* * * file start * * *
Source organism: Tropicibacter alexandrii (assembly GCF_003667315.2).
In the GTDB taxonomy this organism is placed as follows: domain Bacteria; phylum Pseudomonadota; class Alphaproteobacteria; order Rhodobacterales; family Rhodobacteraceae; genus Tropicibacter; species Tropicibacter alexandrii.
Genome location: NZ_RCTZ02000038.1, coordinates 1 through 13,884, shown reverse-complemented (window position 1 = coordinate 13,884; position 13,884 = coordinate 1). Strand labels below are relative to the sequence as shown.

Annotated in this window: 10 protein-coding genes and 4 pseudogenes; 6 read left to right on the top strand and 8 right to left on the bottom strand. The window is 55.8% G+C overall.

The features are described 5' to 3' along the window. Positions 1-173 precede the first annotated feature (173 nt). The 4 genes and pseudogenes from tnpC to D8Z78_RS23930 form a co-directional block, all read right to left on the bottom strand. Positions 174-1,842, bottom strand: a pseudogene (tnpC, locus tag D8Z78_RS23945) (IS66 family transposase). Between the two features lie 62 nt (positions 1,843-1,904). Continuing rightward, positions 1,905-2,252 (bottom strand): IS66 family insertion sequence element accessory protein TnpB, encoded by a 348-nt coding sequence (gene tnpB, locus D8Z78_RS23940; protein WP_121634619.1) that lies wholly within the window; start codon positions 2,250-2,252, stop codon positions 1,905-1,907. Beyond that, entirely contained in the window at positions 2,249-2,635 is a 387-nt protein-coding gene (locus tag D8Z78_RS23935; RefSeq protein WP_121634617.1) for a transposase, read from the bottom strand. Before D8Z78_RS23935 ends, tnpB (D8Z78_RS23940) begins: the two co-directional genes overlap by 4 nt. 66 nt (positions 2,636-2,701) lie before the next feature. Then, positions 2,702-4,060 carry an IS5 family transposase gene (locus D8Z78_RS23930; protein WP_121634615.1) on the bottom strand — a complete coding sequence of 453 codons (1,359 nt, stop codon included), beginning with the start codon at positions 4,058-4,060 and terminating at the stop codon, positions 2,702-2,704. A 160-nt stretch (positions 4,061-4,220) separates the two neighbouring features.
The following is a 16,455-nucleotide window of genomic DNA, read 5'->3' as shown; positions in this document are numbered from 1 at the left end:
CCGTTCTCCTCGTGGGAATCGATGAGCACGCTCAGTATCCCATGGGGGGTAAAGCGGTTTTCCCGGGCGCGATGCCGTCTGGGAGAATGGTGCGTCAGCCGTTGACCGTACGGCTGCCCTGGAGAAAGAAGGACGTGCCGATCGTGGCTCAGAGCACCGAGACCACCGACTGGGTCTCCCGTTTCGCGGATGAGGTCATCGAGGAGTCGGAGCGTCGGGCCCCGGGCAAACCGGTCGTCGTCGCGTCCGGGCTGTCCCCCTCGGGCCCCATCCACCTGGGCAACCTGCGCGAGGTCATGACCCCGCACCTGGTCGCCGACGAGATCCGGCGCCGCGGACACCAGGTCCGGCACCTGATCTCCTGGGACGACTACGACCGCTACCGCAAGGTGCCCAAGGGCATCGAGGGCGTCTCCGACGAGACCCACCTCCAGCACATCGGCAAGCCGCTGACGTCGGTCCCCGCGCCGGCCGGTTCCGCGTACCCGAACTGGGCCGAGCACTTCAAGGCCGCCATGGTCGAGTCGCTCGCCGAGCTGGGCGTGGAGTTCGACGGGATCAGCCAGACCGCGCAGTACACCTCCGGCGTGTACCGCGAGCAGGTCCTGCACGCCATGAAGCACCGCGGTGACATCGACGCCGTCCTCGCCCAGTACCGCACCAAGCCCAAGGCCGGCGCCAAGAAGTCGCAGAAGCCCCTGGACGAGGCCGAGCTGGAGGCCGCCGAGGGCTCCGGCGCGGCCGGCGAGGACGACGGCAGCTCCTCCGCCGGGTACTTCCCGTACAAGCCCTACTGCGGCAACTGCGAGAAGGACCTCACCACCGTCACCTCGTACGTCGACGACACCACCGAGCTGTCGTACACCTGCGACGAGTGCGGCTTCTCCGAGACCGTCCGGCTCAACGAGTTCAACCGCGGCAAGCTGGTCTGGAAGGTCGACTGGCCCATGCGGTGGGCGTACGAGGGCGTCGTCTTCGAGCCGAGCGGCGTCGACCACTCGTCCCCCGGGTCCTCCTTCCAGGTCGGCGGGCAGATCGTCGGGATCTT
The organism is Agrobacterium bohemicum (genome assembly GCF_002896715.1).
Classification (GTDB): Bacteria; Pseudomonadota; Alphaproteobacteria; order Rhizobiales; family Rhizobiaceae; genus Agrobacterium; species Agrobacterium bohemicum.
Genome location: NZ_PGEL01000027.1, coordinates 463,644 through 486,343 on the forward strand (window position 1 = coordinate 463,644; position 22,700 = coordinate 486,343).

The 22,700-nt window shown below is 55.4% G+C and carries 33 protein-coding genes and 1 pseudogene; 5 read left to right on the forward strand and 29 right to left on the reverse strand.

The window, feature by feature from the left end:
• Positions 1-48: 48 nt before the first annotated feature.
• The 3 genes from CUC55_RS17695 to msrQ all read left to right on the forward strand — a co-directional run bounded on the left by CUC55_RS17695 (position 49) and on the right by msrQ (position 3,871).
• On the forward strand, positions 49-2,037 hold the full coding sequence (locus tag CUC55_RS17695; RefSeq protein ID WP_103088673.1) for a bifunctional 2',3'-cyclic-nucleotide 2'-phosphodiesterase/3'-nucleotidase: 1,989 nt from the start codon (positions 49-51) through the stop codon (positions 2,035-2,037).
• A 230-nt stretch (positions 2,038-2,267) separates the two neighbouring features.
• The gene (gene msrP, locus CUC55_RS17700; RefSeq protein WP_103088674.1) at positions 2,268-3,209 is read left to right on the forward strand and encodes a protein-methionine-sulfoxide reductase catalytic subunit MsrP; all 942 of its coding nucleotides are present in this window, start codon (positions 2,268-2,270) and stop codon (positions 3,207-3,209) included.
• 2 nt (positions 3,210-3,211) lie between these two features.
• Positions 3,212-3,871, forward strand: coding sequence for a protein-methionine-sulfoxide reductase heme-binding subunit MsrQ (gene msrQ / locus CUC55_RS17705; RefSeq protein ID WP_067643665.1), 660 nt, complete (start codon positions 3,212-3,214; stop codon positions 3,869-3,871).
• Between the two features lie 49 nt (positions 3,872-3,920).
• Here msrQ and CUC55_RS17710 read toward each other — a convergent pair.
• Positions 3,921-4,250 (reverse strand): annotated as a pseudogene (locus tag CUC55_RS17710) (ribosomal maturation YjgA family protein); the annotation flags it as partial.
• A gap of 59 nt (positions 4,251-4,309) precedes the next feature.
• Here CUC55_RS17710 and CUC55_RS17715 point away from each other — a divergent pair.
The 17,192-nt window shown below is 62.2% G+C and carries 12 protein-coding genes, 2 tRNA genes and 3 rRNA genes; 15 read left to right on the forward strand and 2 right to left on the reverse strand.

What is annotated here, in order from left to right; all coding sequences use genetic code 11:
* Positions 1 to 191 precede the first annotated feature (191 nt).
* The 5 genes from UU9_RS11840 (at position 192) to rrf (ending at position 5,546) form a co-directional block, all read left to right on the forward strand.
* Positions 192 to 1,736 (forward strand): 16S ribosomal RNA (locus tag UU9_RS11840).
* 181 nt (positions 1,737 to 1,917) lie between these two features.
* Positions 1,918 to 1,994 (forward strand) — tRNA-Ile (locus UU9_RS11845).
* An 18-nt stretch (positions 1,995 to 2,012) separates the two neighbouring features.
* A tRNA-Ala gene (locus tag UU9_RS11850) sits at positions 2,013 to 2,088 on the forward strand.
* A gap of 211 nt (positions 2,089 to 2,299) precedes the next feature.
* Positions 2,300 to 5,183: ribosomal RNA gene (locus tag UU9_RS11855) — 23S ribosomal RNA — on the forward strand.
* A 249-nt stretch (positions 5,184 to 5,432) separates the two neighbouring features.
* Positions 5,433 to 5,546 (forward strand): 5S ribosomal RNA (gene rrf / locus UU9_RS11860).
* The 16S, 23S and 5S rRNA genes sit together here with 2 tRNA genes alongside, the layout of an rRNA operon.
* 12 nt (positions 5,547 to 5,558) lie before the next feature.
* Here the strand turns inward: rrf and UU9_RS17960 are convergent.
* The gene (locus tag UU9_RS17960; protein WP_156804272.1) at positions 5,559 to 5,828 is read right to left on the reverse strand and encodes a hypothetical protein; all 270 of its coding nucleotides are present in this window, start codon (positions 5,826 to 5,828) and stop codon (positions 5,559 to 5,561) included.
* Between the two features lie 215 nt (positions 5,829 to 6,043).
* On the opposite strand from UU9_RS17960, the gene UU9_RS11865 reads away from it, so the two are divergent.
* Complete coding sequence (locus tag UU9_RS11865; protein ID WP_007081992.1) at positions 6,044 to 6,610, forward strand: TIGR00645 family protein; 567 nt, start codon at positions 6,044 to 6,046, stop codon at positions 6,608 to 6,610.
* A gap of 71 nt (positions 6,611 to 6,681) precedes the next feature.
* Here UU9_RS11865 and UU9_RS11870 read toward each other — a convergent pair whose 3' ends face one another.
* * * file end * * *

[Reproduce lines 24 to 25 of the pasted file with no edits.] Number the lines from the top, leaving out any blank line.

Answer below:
• Here CUC55_RS17710 and CUC55_RS17715 point away from each other — a divergent pair.
The 17,192-nt window shown below is 62.2% G+C and carries 12 protein-coding genes, 2 tRNA genes and 3 rRNA genes; 15 read left to right on the forward strand and 2 right to left on the reverse strand.